4. Once you have the list of IP and MAC addresses, you can ping each one to see what device it represents.
  5. Type ping -a [IP address], for example, ping -a
  6. If you want to check each one, press F3 at the next command prompt to repeat the line entered at Step 5, and change the IP address number to the next one in the list.
  7. Assuming the device is found and has a name, it will be listed. You can then match up IP addresses with the devices you have.

You can also look up MAC addresses to find the manufacturer of the device at:

NOTE: There may be an easier way to do this all in one step (add to the comments below if there is), but these steps worked for me.


Transfer speed affected by where you plug in the USB

February 17, 2022

I needed to transfer some files to a backup external hard disk drive (HDD). I plugged the HDD into a USB-3 hub and did the transfer, but I only got a transfer rate of ~36 MB per second. I knew the HDD had a higher maximum transfer speed than that, so I unplugged it from the USB hub (which was also linked to the back of my PC with about a 1.5 m USB extension cable), and plugged it directly into a USB-3 port on the front of the PC. The transfer speed immediately jumped to ~170 MB per second.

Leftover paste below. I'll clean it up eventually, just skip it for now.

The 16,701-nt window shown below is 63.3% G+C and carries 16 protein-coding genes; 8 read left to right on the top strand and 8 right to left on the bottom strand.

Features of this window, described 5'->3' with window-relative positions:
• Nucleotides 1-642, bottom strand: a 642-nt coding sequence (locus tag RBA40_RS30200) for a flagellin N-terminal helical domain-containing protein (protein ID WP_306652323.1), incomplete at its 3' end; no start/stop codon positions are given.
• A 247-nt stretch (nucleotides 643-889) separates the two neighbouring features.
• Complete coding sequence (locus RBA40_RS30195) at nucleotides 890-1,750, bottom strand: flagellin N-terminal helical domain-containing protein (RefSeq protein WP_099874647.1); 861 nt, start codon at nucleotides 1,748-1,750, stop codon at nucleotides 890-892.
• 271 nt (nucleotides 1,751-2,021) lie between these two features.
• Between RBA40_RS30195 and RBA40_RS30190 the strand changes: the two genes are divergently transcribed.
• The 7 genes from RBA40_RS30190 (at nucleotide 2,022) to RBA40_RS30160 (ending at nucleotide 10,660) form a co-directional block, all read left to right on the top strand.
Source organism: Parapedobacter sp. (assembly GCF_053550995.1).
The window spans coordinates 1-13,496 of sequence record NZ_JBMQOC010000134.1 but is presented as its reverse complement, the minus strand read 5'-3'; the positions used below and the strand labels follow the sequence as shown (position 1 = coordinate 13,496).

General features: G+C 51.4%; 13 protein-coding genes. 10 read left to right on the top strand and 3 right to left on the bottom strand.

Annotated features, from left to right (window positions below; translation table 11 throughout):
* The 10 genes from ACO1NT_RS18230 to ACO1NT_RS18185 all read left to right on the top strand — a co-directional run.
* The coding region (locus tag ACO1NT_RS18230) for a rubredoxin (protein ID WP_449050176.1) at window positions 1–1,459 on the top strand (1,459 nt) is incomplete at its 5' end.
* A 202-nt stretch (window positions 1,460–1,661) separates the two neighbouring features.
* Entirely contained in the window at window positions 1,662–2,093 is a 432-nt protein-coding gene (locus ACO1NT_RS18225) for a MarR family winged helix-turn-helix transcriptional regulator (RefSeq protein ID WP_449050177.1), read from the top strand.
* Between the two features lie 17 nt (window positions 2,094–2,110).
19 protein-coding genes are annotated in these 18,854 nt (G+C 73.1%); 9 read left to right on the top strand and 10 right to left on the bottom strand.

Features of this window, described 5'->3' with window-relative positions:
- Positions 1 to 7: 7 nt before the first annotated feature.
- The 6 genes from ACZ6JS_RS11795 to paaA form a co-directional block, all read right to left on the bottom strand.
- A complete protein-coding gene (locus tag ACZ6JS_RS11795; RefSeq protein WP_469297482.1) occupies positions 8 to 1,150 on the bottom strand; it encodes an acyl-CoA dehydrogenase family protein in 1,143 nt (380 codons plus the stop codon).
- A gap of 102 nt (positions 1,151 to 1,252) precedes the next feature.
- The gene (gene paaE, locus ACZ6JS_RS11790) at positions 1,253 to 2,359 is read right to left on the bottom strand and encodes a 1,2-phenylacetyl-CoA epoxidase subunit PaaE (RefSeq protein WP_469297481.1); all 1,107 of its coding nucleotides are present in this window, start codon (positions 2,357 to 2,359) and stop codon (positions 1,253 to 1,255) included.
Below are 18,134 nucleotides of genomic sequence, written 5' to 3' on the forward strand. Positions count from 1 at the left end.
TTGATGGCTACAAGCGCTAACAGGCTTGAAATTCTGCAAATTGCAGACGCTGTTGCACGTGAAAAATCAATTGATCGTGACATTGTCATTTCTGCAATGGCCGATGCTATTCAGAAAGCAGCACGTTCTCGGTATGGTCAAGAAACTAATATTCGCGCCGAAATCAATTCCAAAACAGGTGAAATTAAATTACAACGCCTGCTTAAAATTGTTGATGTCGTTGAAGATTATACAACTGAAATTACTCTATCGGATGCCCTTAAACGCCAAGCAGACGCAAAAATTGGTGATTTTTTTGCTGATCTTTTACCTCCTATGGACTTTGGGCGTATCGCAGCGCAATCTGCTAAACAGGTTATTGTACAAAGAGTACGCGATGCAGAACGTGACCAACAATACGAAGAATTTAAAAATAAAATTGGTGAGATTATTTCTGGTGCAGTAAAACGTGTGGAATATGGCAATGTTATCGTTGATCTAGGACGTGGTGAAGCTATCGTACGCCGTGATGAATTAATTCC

Same USB-3 cable, just a different USB port—one that was directly into the PC without going through a hub or using an extension cable.

Update: Simon commented below that a USB-2 device plugged into a USB-3 hub will limit all ports on the hub to USB-2 as well. Guess what many wireless devices like mice and keyboards are??? USB-2!


LG CI OLED TV and Foxtel Ultra HD (4K)

November 21, 2021

Another blog post for future me… and for anyone else in this situation.

I’d heard about a bug in LG C1 OLED TVs made from Sept 2021 that didn’t allow 4K content to play in 4K (see The gamers were up in arms. But as I’m not a gamer, I didn’t think it applied to me. However, I do have Foxtel and an IQ4 box, which is designed for 4K/ultra HD. So I checked if I could play a 4K movie from the dedicated Foxtel channel for these. Nope. I got an error message that my TV was incompatible (error F0446, details and troubleshooting here: So I waited for the software update to roll out from LG and tried again. I still got the same error message.

I went back to Vincent Teoh’s original video (Vincent is just awesome, and funny too!) and found he had created a new one just for the bug fix (, where he said you may have to change a couple of other things on your TV too. I tried those but still kept getting 4K error message on Foxtel. Based on previous experiences I really didn’t want to call Foxtel support…

So I went back to Foxtel’s troubleshooting pages for this error and stared working my way through the suggested solutions. Some I just couldn’t do on my TV as I couldn’t find the relevant settings. But there were also some suggested changes to the Foxtel IQ4 box you could make through Advanced Settings, and it was there I found the solution under their Step 3 (

My picture settings were set to 1080p, so I changed it to 2160p (as per Step 3) and as soon as I did, I could view the ultra HD Foxtel channels!